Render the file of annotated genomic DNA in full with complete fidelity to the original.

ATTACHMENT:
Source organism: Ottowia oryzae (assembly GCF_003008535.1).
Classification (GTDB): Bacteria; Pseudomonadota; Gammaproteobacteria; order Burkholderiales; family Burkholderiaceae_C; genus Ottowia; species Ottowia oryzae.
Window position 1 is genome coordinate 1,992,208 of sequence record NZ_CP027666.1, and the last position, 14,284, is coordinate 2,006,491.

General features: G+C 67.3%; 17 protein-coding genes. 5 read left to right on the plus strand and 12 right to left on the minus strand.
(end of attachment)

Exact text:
Source organism: Ottowia oryzae (assembly GCF_003008535.1).
Classification (GTDB): Bacteria; Pseudomonadota; Gammaproteobacteria; order Burkholderiales; family Burkholderiaceae_C; genus Ottowia; species Ottowia oryzae.
Window position 1 is genome coordinate 1,992,208 of sequence record NZ_CP027666.1, and the last position, 14,284, is coordinate 2,006,491.

General features: G+C 67.3%; 17 protein-coding genes. 5 read left to right on the plus strand and 12 right to left on the minus strand.